Son of Sol Horwitz.
The original use of "woo-woo-woo" was an ad lib. It was actually written into the later scripts.
He shaved his head for his "Curly" character but did not like it because he felt it reduced his appeal to ladies.
Some of the animators at Disney had seen him as "Curly" in The Three Stooges shorts. His movements inspired some of the choreography in the mushroom dance in Fantasia (1940).
During a visit to the Cottage Hospital in Santa Barbara, CA, in January 1945, he was diagnosed as having extreme hypertension, a retinal hemorrhage and obesity, thus explaining his ragged appearance in all of the shorts released in 1946-47, his last year with the group.
Unlike his character, he was very shy and withdrawn when not on camera.
Was an avid dog lover and often brought stray dogs home with him from traveling.
With a full head of hair, he appeared for the first time with both Moe Howard and Shemp Howard in The Three Stooges short Hold That Lion! (1947); it was also his last Stooge appearance.
The accident he had as a child, which gave him his limp, was a gun accident. One morning he was playing in the backyard with his pistol, which had a hair trigger. He accidentally shot his foot, and was so frightened of surgery, that he never got it fixed. Brother Moe Howard was the one who found him. To mask it on screen, he developed his famous exaggerated walk.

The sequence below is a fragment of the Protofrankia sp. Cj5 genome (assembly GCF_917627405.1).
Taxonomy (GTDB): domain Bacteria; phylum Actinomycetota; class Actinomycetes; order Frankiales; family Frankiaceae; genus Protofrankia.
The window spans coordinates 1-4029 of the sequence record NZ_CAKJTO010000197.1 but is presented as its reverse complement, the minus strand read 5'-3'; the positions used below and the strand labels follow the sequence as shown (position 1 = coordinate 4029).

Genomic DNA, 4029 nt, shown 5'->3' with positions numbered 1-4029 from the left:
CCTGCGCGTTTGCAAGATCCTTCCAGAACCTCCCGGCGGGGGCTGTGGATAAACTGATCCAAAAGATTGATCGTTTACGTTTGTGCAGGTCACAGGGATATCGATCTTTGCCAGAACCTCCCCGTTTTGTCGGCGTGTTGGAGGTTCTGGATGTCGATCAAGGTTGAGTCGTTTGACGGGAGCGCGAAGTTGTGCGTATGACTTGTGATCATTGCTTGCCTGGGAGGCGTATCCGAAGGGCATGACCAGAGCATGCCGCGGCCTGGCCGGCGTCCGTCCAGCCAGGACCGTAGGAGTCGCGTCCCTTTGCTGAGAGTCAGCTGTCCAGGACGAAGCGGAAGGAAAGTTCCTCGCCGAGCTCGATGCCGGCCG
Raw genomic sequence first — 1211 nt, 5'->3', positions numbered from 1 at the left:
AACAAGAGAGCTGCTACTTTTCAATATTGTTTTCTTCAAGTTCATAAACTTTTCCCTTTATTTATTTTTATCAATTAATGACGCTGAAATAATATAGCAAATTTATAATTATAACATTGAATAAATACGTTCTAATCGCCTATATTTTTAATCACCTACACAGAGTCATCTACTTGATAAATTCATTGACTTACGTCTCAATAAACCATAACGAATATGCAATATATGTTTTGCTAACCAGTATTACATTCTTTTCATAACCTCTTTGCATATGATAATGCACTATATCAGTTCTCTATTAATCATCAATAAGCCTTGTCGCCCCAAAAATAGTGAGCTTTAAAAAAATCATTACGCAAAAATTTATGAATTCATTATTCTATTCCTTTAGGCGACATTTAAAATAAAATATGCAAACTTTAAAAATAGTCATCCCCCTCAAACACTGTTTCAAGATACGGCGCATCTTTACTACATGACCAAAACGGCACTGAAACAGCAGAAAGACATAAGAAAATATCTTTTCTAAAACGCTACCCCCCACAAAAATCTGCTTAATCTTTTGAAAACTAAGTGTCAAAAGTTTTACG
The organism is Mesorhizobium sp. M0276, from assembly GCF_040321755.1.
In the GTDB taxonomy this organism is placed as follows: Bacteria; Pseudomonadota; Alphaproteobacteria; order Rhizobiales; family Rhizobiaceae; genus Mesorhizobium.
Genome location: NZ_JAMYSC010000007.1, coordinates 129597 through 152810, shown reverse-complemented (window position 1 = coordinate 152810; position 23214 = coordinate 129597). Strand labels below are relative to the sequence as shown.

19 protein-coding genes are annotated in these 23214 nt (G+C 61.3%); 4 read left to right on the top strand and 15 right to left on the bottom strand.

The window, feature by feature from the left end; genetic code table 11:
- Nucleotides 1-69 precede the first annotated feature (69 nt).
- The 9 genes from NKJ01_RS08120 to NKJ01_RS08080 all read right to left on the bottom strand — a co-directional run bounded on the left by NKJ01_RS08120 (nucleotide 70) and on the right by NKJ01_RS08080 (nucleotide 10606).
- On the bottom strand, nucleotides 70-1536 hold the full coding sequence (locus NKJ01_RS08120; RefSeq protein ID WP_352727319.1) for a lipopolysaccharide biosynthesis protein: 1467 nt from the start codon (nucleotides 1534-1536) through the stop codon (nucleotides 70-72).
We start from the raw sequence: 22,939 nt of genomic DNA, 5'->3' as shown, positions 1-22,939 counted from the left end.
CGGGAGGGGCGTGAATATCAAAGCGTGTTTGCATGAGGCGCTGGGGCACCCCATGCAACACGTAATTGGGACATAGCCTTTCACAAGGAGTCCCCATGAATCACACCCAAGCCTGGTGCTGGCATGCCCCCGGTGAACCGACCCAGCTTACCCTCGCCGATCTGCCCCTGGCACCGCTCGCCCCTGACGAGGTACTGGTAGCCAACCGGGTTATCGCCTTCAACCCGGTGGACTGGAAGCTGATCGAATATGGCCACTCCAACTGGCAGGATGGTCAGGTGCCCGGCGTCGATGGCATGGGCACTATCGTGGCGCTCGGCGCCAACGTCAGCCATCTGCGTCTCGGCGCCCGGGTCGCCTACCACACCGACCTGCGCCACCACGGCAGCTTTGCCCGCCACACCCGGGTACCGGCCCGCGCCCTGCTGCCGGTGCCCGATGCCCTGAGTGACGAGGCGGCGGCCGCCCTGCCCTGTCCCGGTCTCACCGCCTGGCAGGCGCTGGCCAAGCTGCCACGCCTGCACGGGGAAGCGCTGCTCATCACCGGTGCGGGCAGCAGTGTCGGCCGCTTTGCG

Never made a public or on-camera appearance out of character.
In 1984 he was immortalized in the song "The Curly Shuffle" by the country group Jump 'N the Saddle, which was accompanied by a music video containing clips from several of The Three Stooges shorts featuring him.
Despite his shy nature, the success and celebrity of The Three Stooges triggered his lifelong indulgences in drinking too much, overeating and womanizing. He was also a compulsive spender. Brother Moe Howard, the business manager of the group, tried to curtail Curly's spending habits but was unable to. Despite several hospitalizations for health problems due to his lifestyle, Curly stubbornly refused to change it.
Ted Healy, who originated the idea of The Three Stooges' brutal style of comedy, was not originally interested in hiring Curly to replace Shemp Howard, the original Stooge, after Shemp left the group. Curly had wavy chestnut-brown hair and a waxed mustache. When he went out and completely shaved his head and (eventually) his mustache, Healy hired him on the spot.
Got his first job when he was 25 years old, performing as a burlesque conductor for the Orville Knapp Orchestra.
During the Long Beach (CA) earthquake of 1933, he thought the house shaking was the result of a trick Ted Healy was playing on them, and was found by his brother Moe Howard pounding on Healy's door shouting at him to stop whatever it was he was doing.
Once while in Atlantic City, NJ, he was cracked over the head with a cane by a young boy who thought Curly's head was as tough as it appeared to be in The Three Stooges shorts.
Once went to the doctor about an ear infection, and the doctor removed a cherry pip from his ear.
After another stroke in 1947 he was left half paralyzed and unable to work, with expensive medical bills. Brothers Moe Howard and Shemp Howard, and fellow Stooge Larry Fine, set aside percentages of their weekly paychecks to help him.
His two elder brothers, Shemp Howard and Moe Howard, outlived him.
On the Seinfeld (1989) episode Seinfeld: The Heart Attack (1991), Jerry thinks that was couch grass and cramp bark that killed Curly.